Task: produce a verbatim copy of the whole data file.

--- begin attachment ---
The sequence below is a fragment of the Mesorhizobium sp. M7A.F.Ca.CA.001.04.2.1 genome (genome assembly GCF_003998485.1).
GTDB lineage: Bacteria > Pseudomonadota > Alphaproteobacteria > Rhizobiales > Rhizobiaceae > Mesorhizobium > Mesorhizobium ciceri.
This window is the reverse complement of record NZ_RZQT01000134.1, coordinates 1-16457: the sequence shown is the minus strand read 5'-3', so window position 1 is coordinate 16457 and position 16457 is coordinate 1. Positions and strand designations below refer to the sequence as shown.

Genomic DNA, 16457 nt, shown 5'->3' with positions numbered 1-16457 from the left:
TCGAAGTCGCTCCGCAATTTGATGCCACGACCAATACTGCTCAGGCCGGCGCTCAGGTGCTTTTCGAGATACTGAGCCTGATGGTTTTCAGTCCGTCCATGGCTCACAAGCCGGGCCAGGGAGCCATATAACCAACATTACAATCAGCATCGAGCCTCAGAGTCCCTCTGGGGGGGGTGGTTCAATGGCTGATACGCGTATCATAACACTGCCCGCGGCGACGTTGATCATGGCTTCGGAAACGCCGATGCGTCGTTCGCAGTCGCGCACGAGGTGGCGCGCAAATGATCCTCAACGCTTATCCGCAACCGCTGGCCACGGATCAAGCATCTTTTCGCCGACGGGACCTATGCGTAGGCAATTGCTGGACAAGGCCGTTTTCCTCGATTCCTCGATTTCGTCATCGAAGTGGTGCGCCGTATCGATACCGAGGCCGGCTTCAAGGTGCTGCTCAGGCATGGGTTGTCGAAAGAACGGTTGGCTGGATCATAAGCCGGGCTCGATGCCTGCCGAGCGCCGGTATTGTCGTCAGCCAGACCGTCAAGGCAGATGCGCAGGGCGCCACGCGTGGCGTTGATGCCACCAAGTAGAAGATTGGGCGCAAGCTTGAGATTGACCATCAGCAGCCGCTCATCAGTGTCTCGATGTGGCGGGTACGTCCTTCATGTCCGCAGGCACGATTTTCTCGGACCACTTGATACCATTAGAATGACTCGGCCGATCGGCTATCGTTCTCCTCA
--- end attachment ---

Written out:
The sequence below is a fragment of the Mesorhizobium sp. M7A.F.Ca.CA.001.04.2.1 genome (genome assembly GCF_003998485.1).
GTDB lineage: Bacteria > Pseudomonadota > Alphaproteobacteria > Rhizobiales > Rhizobiaceae > Mesorhizobium > Mesorhizobium ciceri.
This window is the reverse complement of record NZ_RZQT01000134.1, coordinates 1-16457: the sequence shown is the minus strand read 5'-3', so window position 1 is coordinate 16457 and position 16457 is coordinate 1. Positions and strand designations below refer to the sequence as shown.

Genomic DNA, 16457 nt, shown 5'->3' with positions numbered 1-16457 from the left:
TCGAAGTCGCTCCGCAATTTGATGCCACGACCAATACTGCTCAGGCCGGCGCTCAGGTGCTTTTCGAGATACTGAGCCTGATGGTTTTCAGTCCGTCCATGGCTCACAAGCCGGGCCAGGGAGCCATATAACCAACATTACAATCAGCATCGAGCCTCAGAGTCCCTCTGGGGGGGGTGGTTCAATGGCTGATACGCGTATCATAACACTGCCCGCGGCGACGTTGATCATGGCTTCGGAAACGCCGATGCGTCGTTCGCAGTCGCGCACGAGGTGGCGCGCAAATGATCCTCAACGCTTATCCGCAACCGCTGGCCACGGATCAAGCATCTTTTCGCCGACGGGACCTATGCGTAGGCAATTGCTGGACAAGGCCGTTTTCCTCGATTCCTCGATTTCGTCATCGAAGTGGTGCGCCGTATCGATACCGAGGCCGGCTTCAAGGTGCTGCTCAGGCATGGGTTGTCGAAAGAACGGTTGGCTGGATCATAAGCCGGGCTCGATGCCTGCCGAGCGCCGGTATTGTCGTCAGCCAGACCGTCAAGGCAGATGCGCAGGGCGCCACGCGTGGCGTTGATGCCACCAAGTAGAAGATTGGGCGCAAGCTTGAGATTGACCATCAGCAGCCGCTCATCAGTGTCTCGATGTGGCGGGTACGTCCTTCATGTCCGCAGGCACGATTTTCTCGGACCACTTGATACCATTAGAATGACTCGGCCGATCGGCTATCGTTCTCCTCA